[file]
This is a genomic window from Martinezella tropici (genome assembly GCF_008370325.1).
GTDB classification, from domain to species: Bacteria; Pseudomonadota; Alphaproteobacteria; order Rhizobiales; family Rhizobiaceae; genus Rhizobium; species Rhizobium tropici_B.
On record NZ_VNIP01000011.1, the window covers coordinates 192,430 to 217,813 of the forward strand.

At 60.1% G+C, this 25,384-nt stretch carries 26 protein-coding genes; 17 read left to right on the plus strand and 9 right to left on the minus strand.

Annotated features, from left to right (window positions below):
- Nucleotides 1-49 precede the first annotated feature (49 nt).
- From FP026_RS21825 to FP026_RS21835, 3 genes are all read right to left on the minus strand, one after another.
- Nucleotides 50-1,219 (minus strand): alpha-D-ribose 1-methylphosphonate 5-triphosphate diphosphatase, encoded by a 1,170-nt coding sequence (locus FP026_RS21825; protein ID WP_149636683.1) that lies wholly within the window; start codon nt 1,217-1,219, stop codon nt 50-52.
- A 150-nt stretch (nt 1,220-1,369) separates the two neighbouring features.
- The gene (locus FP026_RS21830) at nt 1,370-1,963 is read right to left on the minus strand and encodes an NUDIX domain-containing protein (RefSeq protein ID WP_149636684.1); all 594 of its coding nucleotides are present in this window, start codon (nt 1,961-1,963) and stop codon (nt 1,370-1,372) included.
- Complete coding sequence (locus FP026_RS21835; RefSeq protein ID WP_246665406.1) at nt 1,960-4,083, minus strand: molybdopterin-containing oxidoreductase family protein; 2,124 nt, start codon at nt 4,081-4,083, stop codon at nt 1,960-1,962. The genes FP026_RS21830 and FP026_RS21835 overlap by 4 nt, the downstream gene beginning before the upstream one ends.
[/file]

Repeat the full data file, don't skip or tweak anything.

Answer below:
This is a genomic window from Martinezella tropici (genome assembly GCF_008370325.1).
GTDB classification, from domain to species: Bacteria; Pseudomonadota; Alphaproteobacteria; order Rhizobiales; family Rhizobiaceae; genus Rhizobium; species Rhizobium tropici_B.
On record NZ_VNIP01000011.1, the window covers coordinates 192,430 to 217,813 of the forward strand.

At 60.1% G+C, this 25,384-nt stretch carries 26 protein-coding genes; 17 read left to right on the plus strand and 9 right to left on the minus strand.

Annotated features, from left to right (window positions below):
- Nucleotides 1-49 precede the first annotated feature (49 nt).
- From FP026_RS21825 to FP026_RS21835, 3 genes are all read right to left on the minus strand, one after another.
- Nucleotides 50-1,219 (minus strand): alpha-D-ribose 1-methylphosphonate 5-triphosphate diphosphatase, encoded by a 1,170-nt coding sequence (locus FP026_RS21825; protein ID WP_149636683.1) that lies wholly within the window; start codon nt 1,217-1,219, stop codon nt 50-52.
- A 150-nt stretch (nt 1,220-1,369) separates the two neighbouring features.
- The gene (locus FP026_RS21830) at nt 1,370-1,963 is read right to left on the minus strand and encodes an NUDIX domain-containing protein (RefSeq protein ID WP_149636684.1); all 594 of its coding nucleotides are present in this window, start codon (nt 1,961-1,963) and stop codon (nt 1,370-1,372) included.
- Complete coding sequence (locus FP026_RS21835; RefSeq protein ID WP_246665406.1) at nt 1,960-4,083, minus strand: molybdopterin-containing oxidoreductase family protein; 2,124 nt, start codon at nt 4,081-4,083, stop codon at nt 1,960-1,962. The genes FP026_RS21830 and FP026_RS21835 overlap by 4 nt, the downstream gene beginning before the upstream one ends.